"Until you hire someone, you are the one wearing the product manager hat. You've got to love the problem more than the solution." — Wade Pinder, founder of Product Houston and Mentor of the Year finalist

"Be the person your younger self needed. Representation really does matter. Be a listening ear, share your lessons, and allow people to blossom under your leadership." — Michelle Ngome, founder and president of the African American Marketing Association and DEI Champion finalist

"Embrace your unique perspective as a source of strength and innovation. ... In Houston's dynamic startup scene, your presence and contributions as a traditionally marginalized founder or investor are essential for driving innovation and diversity. By staying resilient, seeking support, and advocating for inclusivity, you can navigate the entrepreneurial journey and make a lasting impact on both your business and the broader community." — Jessica Adebiyi, diversity and professional development director at Womble Bond Dickinson and DEI Champion finalist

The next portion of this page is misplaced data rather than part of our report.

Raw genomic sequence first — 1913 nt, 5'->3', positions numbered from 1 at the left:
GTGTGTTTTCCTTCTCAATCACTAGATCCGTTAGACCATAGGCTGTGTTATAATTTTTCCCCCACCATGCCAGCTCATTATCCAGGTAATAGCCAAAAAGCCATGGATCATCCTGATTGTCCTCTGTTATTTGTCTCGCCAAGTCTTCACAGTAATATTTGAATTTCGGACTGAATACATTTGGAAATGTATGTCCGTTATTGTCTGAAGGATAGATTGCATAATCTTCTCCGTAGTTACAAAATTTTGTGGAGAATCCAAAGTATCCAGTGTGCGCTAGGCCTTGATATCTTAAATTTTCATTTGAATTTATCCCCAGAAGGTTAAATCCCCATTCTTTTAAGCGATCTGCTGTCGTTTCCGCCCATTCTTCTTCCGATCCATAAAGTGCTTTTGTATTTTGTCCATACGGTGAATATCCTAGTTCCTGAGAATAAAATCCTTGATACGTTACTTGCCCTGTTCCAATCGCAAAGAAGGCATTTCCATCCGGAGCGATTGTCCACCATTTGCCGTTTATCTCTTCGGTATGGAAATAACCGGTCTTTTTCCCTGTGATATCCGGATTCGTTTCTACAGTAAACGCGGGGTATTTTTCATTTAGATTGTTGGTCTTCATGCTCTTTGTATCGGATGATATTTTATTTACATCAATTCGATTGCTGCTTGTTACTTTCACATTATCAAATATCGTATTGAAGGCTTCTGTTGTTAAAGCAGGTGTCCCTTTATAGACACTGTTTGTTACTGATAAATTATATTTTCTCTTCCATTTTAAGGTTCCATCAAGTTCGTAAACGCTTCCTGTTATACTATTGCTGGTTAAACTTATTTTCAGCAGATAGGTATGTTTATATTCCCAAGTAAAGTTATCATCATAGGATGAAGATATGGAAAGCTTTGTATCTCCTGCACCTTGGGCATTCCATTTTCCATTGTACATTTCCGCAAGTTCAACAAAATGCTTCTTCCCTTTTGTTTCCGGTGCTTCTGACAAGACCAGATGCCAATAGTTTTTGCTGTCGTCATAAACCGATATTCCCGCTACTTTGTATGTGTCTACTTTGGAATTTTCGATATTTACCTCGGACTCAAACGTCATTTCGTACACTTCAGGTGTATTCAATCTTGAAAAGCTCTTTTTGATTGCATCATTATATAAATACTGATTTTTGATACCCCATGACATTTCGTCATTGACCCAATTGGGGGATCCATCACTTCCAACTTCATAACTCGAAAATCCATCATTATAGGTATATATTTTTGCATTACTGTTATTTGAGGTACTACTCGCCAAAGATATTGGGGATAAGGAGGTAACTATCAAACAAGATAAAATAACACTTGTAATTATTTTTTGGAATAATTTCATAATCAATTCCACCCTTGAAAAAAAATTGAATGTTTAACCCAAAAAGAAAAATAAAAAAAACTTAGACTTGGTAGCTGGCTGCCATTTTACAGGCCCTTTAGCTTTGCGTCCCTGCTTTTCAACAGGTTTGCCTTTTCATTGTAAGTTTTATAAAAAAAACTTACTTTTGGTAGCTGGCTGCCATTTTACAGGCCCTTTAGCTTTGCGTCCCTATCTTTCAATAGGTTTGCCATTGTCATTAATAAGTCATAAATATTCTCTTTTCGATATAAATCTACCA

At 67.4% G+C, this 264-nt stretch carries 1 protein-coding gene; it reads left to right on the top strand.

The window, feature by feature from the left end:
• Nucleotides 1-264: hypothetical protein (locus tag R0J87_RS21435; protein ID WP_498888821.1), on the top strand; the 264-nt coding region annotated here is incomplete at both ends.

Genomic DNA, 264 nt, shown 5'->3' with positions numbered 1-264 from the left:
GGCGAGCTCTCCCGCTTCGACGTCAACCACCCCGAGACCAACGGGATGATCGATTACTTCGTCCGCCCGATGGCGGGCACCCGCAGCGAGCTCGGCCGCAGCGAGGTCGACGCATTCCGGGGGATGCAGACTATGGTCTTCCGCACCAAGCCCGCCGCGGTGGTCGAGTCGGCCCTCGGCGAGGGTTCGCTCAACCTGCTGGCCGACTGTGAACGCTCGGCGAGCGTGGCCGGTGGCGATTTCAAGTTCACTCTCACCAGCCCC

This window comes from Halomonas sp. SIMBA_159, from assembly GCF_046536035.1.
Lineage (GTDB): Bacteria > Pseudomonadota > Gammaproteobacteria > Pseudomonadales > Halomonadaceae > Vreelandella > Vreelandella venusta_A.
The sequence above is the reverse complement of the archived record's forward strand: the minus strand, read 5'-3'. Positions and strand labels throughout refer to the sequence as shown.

Get to know the startups in the running for the Houston Innovation Awards People's Choice award. Photos courtesy

Here's what companies are in the running for Houston's startup of the year

you decide

There's one category at the 2023 Houston Innovation Awards that's yet to be decided — and that's because the decision is up to you.

The People's Choice: Startup of the Year category will honor the fan favorite of this year's awards. Seven companies will be showcasing their unique technologies at the event, and attendees get to decide their fate.

Click here to secure your tickets to the November 8 event where you get to help choose the winner of this exciting category.

Here are the seven companies, selected by this year's judges, who are up for the honor.

Blue People, helping bring ideas to life through software development expertise.

Enrique Carro, CEO of Blue People. Photo courtesy of Blue People